Stocks rose slightly Tuesday as investors welcomed President Duterte’s decision to ease the quarantine restrictions in Metro Manila and nearby provinces.
The Philippine Stock Exchange Index added 18.69 points, or 0.3 percent, to 6,956.65 on a value turnover of P5.2 billion. Losers, however, beat gainers, 113 to 96, with 41 issues unchanged.
Rizal Commercial Banking Corp., ninth biggest lender in term of assets, jumped 28.4 percent to P24.40 after Sumitomo Mitsui Banking Corp. of Japan agreed to acquire over 101 million common shares or 5 percent, while BDO Unibank Inc., the largest bank, climbed 1.6 percent to P115.
Major noodle maker Monde Nissin Corp. advanced 2.8 percent to P16.04, while Emperador Inc., the biggest liquor company, added 1.9 percent to P12.02.
The rest of Asian markets fell Tuesday with investors looking for their next buying catalyst after the latest rally, while there were also concerns about fresh coronavirus flare-ups and the reimposition of restrictions in parts of the world.
Tokyo, Hong Kong, Sydney, Seoul, Singapore, Shanghai and Mumbai all fell, though there were gains in Wellington, Jakarta and Bangkok.
With news of President Joe Biden’s bipartisan infrastructure deal having run its course and inflation worries continuing to linger, traders are choosing to sit tight ahead of key US jobs data later in the week and the beginning of corporate earnings season next month.
Still, analysts said that despite a pause in the latest run-up, the outlook for equities remained positive as vaccines are rolled out globally.
The Nasdaq and S&P 500 each clocked up from records Monday, helped by a fresh bump in tech firms.
But Asia was unable to follow suit, with eyes on the spread of the coronavirus.
With the more contagious Delta virus variant sending infection rates soaring, several governments are being forced to act to prevent another deadly wave of the disease.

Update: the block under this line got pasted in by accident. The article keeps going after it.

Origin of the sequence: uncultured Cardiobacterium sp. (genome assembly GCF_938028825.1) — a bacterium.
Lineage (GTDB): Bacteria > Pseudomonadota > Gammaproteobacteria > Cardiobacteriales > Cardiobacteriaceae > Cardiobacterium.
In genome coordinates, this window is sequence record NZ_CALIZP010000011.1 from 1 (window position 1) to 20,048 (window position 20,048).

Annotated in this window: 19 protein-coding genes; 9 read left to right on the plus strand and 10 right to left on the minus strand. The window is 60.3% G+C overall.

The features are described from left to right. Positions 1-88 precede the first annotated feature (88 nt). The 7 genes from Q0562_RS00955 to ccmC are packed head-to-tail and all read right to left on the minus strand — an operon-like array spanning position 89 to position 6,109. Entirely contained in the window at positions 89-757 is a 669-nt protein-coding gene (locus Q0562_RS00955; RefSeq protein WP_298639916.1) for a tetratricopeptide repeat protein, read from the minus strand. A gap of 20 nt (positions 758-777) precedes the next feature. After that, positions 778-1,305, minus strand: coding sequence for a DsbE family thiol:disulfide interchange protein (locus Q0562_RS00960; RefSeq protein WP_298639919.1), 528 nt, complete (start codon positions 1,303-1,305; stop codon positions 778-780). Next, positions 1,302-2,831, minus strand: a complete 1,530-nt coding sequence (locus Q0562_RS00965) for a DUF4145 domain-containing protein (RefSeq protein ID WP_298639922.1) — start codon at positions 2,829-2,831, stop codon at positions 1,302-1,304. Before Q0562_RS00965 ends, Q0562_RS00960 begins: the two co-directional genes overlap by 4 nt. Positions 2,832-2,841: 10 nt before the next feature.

In Australia, the cities of Sydney, Perth, Brisbane and Darwin have all been put into lockdown, with leaders in the country also struggling to get its inoculation program up to speed.
The disease has also led to similar measures in South Africa, while Russia, parts of Asia, Europe and South America have also witnessed worrying spikes.
Meanwhile, a surge in Britain, which has one of the most successful vaccination rollouts in the world, has led to a number of other countries to ban flights from there or put up strict quarantine rules.
The developments have raised concerns that the forecast global recovery could be knocked off course or at least slowed.
“COVID has a big role to play internationally,” JoAnne Feeney, at Advisors Capital Management, told Bloomberg TV.
But she added: “The US is the first out of the gate with high levels of vaccinations for a large country, we should see that continuing.”
The rebound was expected to start in the United States before “spreading around the world,” she said. “The reflation trade is taking a bit of a pause, but it doesn’t mean it’s over.” With AFP